Roll the dough into a log.  You can either roll balls of dough and flatten them into cookies (lightly flour your hands to prevent sticking) or you can roll out the dough and cut out cookies.  I’ve done it both ways with success.  If rolling out the dough, I prefer to do so between two sheets of silicon paper and I just lightly flour the dough to prevent sticking.  If rolling out the dough, use a very light touch.  Re-roll scraps to make more cookies but try not to re-roll them too many times.  It can help to roll out the dough one-quarter at a time.

Use a cookie cutter or glass to cut out cookies and a spatula to transfer them to the baking sheet.  I used a 5.5cm cutter to make large cookies this time.  I’ve also used a 3.5cm cutter to make smaller ones, which I quite like.

Bake cookies for 10 – 12 minutes.  Remove from the oven and use a spatula to carefully transfer them to a wire rack to cool completely.  When cool, match up the cookies for filling.  Pipe your chosen ganache or other filling on to one half.  Place the matching cookie half on top and gently twist together to spread the ganache evenly.  This is better than pressing down on them and prevents cracking the cookies.

Store the cookies in an airtight container.  They will keep for several days.

Dark Caramel Ganache
Chop the chocolate into small even pieces and place into a heatproof bowl.  Add the sea salt and caramel.  Heat the cream until it reaches boiling point.  Pour evenly over the chocolate.  Let sit for 30 seconds and then stir or whisk gently until smooth.  While still warm, add the butter and stir or whisk until smooth and shiny.  Set aside to cool and set to a piping consistency.  You can refrigerate it, if required.  If making ahead, there should be no need.

Orange & White Chocolate Ganache
Chop the white chocolate into small even pieces and place into a heatproof bowl.  Add the orange zest.  Heat the cream until it reaches boiling point.  Pour evenly over the chocolate.  Let sit for 30 seconds and then stir or whisk gently until smooth.  While still warm, add the butter and liqueur, and stir or whisk until smooth and shiny.  Set aside to cool and set to a piping consistency.  You can refrigerate it, if required.  If making ahead, there should be no need.

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Filed under All Recipe Posts, Biscuits & Cookies, Chocolate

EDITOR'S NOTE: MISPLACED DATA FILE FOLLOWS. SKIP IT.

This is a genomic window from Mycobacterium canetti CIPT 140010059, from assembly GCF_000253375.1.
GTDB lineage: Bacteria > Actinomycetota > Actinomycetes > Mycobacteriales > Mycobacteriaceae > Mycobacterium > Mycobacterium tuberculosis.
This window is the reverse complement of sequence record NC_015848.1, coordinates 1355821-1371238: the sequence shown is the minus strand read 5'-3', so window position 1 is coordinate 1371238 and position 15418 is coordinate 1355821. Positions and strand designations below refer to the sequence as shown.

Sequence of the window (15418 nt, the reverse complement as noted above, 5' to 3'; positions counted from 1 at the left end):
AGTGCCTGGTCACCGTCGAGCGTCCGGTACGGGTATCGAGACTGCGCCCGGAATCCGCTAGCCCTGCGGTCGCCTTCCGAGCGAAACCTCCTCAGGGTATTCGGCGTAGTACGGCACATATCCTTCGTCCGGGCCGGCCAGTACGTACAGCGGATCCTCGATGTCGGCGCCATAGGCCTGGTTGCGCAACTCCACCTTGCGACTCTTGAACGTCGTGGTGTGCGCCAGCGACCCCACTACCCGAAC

Proaty Date Cookies

I’ve eaten a lot of proats for breakfast lately.  Because they’re warm and comforting, and I don’t have to engage my neural pathways too much to make them at an ungodly hour on cold freezing mornings.

Proats?  What are proats, you ask?  Proats is just a combination of protein and oats (porridge).  You simply cook your oats as you normally do.  When cooked you add in up to a scoop of protein.  I generally use casein or whey for my proats.  I also like to add some unsweetened almond milk, psyllium, a mountain of cinnamon, maybe some vanilla, lucuma powder, and some cacao if no-one is watching.  Topped off with some banana, a chopped date, or berries, and another mountain of cinnamon, and you’ve got yourself a breakfast of champions.  Nay, a meal of champions at any time of day (hello, IF aficionados 🙂 ).

I don’t always have time to make proats.  OK, it only takes two minutes to make, sure.  But some mornings are a bit of a failure to launch, or there’s a business meeting at breakfast time, or <insert natural disaster here> … sufficient to say, I sometimes need a proats fix that I can take with me.   Usually, that means cookies or bars for me.  Not warm or comforting … until I grab a coffee to go with said cookies (or bars).   Then I think I’d be set to roll.

Proats.  Cookies.   Not exactly original.  Just oat cookies with protein.  But these need to be extra oaty and have some of the flavours I like in my proats.  They’d have to be soft textured, not crispy.  They’d have to have a subtle sweetness without being overbearing.  They need a couple of textural elements in there just like when you eat a bowl of proats with fruit, nuts, chewy bits added.  They’d have to include those hemp seeds I found by some wacky miracle last week. 

Wait.  What?  Did hemp suddenly insinuate its way into the food chain in Australia, approved by the Powers That Be?  It would seem so.  A frantic search online revealed to me that where, last year, Australian online hemp stores were unable to sell hemp food products here, now they are widely available.  Huh???